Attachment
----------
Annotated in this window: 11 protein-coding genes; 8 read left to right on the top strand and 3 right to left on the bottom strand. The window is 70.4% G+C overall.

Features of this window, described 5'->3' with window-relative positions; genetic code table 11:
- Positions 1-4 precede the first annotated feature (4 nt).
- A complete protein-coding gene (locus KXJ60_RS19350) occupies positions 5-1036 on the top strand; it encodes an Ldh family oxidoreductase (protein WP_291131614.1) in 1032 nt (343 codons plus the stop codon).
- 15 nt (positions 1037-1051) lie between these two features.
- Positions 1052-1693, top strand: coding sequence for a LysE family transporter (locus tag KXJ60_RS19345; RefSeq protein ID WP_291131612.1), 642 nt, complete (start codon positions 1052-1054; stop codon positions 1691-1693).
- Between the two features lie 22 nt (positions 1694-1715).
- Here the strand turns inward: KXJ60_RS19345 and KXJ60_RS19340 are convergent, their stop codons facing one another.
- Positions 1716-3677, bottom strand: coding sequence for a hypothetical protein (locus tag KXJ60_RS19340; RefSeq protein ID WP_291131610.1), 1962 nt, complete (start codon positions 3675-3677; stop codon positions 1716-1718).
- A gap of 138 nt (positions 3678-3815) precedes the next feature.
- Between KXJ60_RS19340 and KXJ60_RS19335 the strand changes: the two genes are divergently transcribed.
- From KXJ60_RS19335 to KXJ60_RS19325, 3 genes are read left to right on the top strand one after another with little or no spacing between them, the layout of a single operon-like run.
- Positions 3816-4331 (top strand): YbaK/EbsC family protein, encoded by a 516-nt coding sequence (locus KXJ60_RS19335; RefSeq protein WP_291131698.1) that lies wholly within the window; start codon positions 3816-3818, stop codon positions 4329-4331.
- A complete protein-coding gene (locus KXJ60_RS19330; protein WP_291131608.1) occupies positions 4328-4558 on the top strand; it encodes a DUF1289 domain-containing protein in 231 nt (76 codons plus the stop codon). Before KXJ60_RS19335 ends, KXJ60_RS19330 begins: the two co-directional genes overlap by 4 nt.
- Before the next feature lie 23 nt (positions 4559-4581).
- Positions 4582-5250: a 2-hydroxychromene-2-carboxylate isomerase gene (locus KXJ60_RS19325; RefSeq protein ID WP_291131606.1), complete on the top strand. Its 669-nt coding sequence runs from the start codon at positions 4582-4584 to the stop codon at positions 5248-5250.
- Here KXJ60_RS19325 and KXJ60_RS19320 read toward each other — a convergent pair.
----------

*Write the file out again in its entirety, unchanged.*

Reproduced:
Annotated in this window: 11 protein-coding genes; 8 read left to right on the top strand and 3 right to left on the bottom strand. The window is 70.4% G+C overall.

Features of this window, described 5'->3' with window-relative positions; genetic code table 11:
- Positions 1-4 precede the first annotated feature (4 nt).
- A complete protein-coding gene (locus KXJ60_RS19350) occupies positions 5-1036 on the top strand; it encodes an Ldh family oxidoreductase (protein WP_291131614.1) in 1032 nt (343 codons plus the stop codon).
- 15 nt (positions 1037-1051) lie between these two features.
- Positions 1052-1693, top strand: coding sequence for a LysE family transporter (locus tag KXJ60_RS19345; RefSeq protein ID WP_291131612.1), 642 nt, complete (start codon positions 1052-1054; stop codon positions 1691-1693).
- Between the two features lie 22 nt (positions 1694-1715).
- Here the strand turns inward: KXJ60_RS19345 and KXJ60_RS19340 are convergent, their stop codons facing one another.
- Positions 1716-3677, bottom strand: coding sequence for a hypothetical protein (locus tag KXJ60_RS19340; RefSeq protein ID WP_291131610.1), 1962 nt, complete (start codon positions 3675-3677; stop codon positions 1716-1718).
- A gap of 138 nt (positions 3678-3815) precedes the next feature.
- Between KXJ60_RS19340 and KXJ60_RS19335 the strand changes: the two genes are divergently transcribed.
- From KXJ60_RS19335 to KXJ60_RS19325, 3 genes are read left to right on the top strand one after another with little or no spacing between them, the layout of a single operon-like run.
- Positions 3816-4331 (top strand): YbaK/EbsC family protein, encoded by a 516-nt coding sequence (locus KXJ60_RS19335; RefSeq protein WP_291131698.1) that lies wholly within the window; start codon positions 3816-3818, stop codon positions 4329-4331.
- A complete protein-coding gene (locus KXJ60_RS19330; protein WP_291131608.1) occupies positions 4328-4558 on the top strand; it encodes a DUF1289 domain-containing protein in 231 nt (76 codons plus the stop codon). Before KXJ60_RS19335 ends, KXJ60_RS19330 begins: the two co-directional genes overlap by 4 nt.
- Before the next feature lie 23 nt (positions 4559-4581).
- Positions 4582-5250: a 2-hydroxychromene-2-carboxylate isomerase gene (locus KXJ60_RS19325; RefSeq protein ID WP_291131606.1), complete on the top strand. Its 669-nt coding sequence runs from the start codon at positions 4582-4584 to the stop codon at positions 5248-5250.
- Here KXJ60_RS19325 and KXJ60_RS19320 read toward each other — a convergent pair.